Gardiner to Grand Canyon of the Yellowstone Geology Field Trip

Gardiner to Grand Canyon of the Yellowstone Geology Field Trip

$200
Dates:
July 9
Location:
Gardiner, Montana
Meals Included?:
No
Instructors:
John Gillespie
Audience Type:
Adult
Program Type:
Field Seminars
Program Subject:
Day Trip, Geology, Natural History

The Gardiner to Grand Canyon of the Yellowstone Geology Field Trip explores part of the Northern Range and the northern flank of the Yellowstone Caldera and reveals a diverse world of ancient oceans, multi-stage bi-model volcanism, glaciation, landslides, hot springs and fault lines.

The route traverses an extraordinary section of fascinating and varied geologic landscape. that evolved in different epochs but in this very place. It now provides ideal habitat for Yellowstone’s iconic flora and fauna. Through roadside stops and short hikes, you’ll be presented the opportunity to try to decipher some of the stories of Yellowstone’s ancient past as written in the rocks.

You’ll visit many varied geologic sites, including the hottest place in the park, the world’s largest geyser, and the Yellowstone caldera. You’ll also contemplate the formation of one of the iconic sites pivotal in the creation of the world’s first national park on a hike along the rim of the Grand Canyon of the Yellowstone.

About the instructor

John Gillespie has been fascinated by the geology of Yellowstone since his first visit in 1972. After completing studies at the University of Delaware, John worked as a field geologist, eventually founding and running two geologic consulting firms. He now applies his 40-year career in natural resources to Yellowstone. He is a certified interpretive guide, believes in life-long learning and regularly explores Yellowstone Country geology from his home just north of the park in Paradise Valley.

Download Program Information:

Course Letter

More Information:

We are continually updating and refining our COVID-19 mitigation measures to ensure the health and safety our guests, staff and volunteers. Read our COVID-19 guidelines for program participants.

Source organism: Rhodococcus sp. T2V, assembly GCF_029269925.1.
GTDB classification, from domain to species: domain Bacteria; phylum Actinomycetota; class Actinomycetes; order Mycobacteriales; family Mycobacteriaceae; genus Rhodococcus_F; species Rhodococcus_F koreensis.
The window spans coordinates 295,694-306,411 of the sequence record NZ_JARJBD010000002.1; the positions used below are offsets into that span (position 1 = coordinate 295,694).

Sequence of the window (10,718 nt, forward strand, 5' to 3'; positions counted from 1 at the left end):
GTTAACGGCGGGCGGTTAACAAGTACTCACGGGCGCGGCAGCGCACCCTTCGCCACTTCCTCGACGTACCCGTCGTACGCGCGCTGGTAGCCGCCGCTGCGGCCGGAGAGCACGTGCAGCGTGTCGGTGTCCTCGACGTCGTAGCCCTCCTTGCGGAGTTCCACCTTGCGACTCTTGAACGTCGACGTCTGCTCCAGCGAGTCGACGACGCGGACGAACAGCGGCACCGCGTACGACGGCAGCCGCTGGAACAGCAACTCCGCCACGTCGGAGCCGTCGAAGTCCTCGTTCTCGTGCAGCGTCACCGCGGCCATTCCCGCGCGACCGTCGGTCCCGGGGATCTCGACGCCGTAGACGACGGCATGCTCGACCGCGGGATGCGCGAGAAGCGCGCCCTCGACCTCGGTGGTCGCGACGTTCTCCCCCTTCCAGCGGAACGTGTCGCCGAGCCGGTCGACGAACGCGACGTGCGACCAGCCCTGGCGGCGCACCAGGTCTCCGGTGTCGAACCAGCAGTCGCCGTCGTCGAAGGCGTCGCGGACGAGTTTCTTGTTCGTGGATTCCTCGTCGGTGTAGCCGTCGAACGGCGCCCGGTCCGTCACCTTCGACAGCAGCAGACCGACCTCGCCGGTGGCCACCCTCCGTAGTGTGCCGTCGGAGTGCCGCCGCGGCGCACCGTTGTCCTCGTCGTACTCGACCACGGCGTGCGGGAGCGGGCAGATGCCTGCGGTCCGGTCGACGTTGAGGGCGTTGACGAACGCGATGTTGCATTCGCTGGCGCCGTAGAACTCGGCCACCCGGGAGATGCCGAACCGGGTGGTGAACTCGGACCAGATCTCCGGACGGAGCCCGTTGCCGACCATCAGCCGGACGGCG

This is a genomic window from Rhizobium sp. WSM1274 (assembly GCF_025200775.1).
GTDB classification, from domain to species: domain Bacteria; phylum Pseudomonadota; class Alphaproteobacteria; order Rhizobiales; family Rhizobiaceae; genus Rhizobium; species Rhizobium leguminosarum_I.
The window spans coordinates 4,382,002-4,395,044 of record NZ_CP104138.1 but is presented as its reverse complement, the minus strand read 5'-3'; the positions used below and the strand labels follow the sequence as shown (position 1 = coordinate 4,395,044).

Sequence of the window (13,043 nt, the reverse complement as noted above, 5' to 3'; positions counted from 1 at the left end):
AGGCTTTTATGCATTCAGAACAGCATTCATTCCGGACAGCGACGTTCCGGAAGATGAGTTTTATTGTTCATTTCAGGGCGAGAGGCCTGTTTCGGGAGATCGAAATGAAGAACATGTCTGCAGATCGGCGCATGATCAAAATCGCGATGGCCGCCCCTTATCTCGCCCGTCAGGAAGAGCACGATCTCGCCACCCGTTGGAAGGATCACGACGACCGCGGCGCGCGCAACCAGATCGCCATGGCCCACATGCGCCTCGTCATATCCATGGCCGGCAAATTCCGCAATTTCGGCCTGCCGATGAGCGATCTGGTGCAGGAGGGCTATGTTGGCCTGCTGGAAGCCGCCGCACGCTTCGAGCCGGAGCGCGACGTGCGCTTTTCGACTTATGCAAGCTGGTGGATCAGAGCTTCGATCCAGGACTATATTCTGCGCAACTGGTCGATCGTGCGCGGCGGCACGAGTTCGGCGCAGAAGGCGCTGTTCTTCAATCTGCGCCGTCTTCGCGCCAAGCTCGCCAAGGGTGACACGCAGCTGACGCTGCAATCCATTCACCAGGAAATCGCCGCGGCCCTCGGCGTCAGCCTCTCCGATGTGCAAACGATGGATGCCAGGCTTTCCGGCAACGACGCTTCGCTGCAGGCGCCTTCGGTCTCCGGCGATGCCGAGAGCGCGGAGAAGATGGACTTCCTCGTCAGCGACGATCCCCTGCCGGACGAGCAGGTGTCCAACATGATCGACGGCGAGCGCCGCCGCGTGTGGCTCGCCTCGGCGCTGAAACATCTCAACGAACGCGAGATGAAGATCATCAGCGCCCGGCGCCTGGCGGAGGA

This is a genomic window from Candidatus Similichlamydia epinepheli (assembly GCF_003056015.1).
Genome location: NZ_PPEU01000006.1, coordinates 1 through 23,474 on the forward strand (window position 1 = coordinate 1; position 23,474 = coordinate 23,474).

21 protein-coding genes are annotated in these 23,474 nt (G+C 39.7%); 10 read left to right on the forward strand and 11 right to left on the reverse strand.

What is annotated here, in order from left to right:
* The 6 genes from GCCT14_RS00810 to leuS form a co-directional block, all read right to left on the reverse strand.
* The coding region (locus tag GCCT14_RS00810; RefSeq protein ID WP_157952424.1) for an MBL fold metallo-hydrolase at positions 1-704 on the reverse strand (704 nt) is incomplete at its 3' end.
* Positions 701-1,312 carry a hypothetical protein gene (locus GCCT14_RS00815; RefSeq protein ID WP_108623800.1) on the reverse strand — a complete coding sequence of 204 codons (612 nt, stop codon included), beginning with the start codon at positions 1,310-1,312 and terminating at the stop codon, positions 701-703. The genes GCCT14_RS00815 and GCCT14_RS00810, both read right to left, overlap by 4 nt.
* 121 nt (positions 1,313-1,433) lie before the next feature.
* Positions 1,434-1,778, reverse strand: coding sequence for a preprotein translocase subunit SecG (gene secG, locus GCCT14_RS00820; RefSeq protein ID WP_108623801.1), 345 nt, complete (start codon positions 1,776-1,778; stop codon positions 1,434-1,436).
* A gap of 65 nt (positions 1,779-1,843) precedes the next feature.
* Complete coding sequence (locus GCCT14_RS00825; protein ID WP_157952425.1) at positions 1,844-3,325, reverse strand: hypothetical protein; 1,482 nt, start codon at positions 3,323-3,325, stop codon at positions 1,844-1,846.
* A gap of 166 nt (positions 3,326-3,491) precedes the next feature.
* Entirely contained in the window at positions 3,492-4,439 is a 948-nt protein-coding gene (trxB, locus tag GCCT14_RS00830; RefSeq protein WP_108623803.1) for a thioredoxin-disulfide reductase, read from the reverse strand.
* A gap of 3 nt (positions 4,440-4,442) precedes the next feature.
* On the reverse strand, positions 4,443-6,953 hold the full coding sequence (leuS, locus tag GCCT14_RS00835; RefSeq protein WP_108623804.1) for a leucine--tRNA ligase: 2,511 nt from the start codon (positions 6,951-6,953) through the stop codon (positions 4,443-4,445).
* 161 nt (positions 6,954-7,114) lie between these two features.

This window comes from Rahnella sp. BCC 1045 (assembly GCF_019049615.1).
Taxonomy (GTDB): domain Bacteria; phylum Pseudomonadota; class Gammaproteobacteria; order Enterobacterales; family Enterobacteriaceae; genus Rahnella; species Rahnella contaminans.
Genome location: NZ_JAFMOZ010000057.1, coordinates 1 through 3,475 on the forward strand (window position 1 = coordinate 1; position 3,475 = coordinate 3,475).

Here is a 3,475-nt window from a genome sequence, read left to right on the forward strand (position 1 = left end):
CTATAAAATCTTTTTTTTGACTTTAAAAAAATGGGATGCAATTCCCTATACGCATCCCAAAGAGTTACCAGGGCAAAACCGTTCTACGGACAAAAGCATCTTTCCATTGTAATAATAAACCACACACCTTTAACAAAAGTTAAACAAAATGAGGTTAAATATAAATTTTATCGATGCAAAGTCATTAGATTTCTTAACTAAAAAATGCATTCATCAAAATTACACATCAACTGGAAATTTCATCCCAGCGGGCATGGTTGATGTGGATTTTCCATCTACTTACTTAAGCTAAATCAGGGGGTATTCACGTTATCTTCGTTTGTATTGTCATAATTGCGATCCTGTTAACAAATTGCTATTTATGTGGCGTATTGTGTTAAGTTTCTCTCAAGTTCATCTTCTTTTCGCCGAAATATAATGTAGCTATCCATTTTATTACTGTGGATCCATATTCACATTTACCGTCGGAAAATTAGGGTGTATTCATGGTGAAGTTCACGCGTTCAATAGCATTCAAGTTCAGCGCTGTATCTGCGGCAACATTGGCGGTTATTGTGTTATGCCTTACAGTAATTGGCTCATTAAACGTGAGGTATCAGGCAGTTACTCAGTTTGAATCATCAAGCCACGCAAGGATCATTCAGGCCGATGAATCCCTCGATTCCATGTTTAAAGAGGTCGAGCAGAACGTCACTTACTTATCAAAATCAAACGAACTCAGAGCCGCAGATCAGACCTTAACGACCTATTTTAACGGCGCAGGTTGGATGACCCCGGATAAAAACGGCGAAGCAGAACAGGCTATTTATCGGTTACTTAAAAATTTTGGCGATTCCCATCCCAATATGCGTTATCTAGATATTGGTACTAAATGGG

SUMMER ACTIVITY LEVEL SCALE

  • Be prepared to hike up to 1 mile per day, comfortably, through relatively flat terrain on maintained trails.
  • Be prepared to hike up to 3 miles per day, comfortably, with elevation gains up to 600 feet. Some off-trail hiking possible.
  • Be prepared to hike up to 5 miles per day, comfortably, with occasional elevation gains up to 1000 feet in undulating terrain.
  • Be prepared to hike up to 8 miles per day, at a brisk pace, comfortably, with climbs up to 1500 feet on dirt trails. Loose rocks, uneven footing, and off-trail hiking are possible. Good coordination is recommended.
  • Be prepared for brisk aerobic, destination-oriented hiking up to 12 miles a day. You should be physically conditioned to do these hikes comfortably. Elevation changes up to 2000 feet on dirt trails or off-trail. Loose rock, uneven footing, steep hillside traverses, and stream crossings are possible. Good coordination is required.

WINTER ACTIVITY LEVEL SCALE

  • Leisurely hikes up to 1 mile per day through relatively flat terrain on maintained or snow-packed trails.
  • Hikes on snow-packed trails, or snowshoe or ski trips, up to 3 miles per day with climbs up to 250 feet.
  • Brisk hiking, snowshoeing, or skiing up to 5 miles per day with climbs up to 500 feet, including some trail-breaking in snow.
  • Brisk aerobic snowshoeing or skiing up to 8 miles per day with climbs up to 1000 feet; or steep, rugged, off-trail skiing or snowshoeing—including breaking trail in variable snow conditions.
  • Brisk aerobic snowshoeing or skiing up to 12 miles per day with climbs up to 1500 feet; or steep, rugged, off-trail skiing or snowshoeing—including breaking trail in variable snow conditions.